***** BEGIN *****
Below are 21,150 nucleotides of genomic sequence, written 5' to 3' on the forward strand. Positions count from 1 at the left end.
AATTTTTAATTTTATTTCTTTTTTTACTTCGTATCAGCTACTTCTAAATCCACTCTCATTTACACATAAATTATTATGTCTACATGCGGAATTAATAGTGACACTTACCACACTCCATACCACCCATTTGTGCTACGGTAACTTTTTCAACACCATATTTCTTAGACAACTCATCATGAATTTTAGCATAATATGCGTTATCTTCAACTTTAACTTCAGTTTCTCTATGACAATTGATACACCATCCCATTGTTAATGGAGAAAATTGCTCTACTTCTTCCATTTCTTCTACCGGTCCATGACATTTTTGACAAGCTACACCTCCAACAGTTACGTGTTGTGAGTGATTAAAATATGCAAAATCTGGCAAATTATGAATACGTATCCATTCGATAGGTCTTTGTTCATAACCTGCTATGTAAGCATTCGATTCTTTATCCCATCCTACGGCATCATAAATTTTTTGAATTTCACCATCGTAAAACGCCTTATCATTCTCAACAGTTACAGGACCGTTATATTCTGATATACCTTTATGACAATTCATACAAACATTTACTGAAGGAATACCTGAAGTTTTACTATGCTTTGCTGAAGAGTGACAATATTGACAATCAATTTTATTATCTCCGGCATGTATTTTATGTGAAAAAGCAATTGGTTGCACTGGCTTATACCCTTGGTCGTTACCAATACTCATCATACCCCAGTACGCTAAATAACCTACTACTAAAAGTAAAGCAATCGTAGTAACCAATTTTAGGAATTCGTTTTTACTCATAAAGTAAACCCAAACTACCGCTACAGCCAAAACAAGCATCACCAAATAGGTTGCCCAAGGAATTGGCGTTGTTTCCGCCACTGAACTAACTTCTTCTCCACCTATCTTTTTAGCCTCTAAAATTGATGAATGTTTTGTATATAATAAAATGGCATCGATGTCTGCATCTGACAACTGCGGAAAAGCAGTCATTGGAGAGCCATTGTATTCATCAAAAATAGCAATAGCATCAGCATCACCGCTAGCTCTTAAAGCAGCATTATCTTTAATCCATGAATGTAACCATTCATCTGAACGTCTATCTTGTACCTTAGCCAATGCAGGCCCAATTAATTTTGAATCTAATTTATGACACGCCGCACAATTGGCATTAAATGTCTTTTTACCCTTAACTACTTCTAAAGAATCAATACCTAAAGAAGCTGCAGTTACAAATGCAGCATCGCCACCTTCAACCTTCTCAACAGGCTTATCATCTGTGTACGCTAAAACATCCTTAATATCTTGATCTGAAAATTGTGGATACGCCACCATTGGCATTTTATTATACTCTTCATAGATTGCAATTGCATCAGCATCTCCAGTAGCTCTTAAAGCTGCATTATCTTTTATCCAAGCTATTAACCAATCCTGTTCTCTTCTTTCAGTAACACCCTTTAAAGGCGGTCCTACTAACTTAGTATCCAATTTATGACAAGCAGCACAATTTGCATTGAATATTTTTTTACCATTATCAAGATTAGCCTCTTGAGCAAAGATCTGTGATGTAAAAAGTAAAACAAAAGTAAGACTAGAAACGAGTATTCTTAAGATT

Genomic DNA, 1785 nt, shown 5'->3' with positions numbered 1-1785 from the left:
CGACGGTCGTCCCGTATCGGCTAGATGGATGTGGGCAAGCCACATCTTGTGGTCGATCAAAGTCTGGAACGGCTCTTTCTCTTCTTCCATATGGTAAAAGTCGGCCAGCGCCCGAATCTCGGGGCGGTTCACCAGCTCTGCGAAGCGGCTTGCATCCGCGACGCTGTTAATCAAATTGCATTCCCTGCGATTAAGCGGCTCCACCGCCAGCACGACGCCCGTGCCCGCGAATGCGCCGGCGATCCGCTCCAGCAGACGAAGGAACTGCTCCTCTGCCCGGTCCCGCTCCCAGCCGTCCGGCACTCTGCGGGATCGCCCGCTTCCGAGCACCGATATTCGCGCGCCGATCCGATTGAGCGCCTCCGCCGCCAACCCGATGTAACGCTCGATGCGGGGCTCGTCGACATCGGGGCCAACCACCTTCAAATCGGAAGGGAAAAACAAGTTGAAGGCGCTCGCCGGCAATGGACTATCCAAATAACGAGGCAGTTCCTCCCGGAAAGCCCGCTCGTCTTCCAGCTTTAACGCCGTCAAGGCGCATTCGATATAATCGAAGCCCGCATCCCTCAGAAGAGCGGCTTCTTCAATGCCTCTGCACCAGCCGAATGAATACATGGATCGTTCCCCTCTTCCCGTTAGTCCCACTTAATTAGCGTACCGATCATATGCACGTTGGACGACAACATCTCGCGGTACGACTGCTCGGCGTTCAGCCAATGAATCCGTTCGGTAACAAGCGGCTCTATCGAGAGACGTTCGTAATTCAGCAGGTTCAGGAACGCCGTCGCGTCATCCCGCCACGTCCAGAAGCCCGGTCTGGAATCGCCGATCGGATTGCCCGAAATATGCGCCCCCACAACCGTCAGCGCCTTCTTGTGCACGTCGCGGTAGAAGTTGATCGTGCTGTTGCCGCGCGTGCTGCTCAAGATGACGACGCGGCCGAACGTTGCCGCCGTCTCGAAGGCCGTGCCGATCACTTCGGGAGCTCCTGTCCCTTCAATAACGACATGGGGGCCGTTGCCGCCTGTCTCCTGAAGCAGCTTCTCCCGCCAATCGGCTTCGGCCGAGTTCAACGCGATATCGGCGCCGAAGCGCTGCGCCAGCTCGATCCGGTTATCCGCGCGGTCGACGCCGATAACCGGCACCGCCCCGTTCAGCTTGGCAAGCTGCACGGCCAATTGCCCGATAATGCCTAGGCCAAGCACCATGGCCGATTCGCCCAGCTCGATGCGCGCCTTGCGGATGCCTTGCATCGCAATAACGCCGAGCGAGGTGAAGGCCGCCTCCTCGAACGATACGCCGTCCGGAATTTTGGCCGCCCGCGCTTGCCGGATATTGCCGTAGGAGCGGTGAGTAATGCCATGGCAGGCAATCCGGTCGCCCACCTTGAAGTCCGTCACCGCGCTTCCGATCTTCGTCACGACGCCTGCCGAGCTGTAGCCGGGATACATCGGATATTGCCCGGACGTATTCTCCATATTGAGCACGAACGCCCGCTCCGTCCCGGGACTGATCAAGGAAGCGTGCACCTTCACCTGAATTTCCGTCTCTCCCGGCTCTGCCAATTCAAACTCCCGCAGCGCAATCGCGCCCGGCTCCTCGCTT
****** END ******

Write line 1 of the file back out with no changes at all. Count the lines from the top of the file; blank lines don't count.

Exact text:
Below are 21,150 nucleotides of genomic sequence, written 5' to 3' on the forward strand. Positions count from 1 at the left end.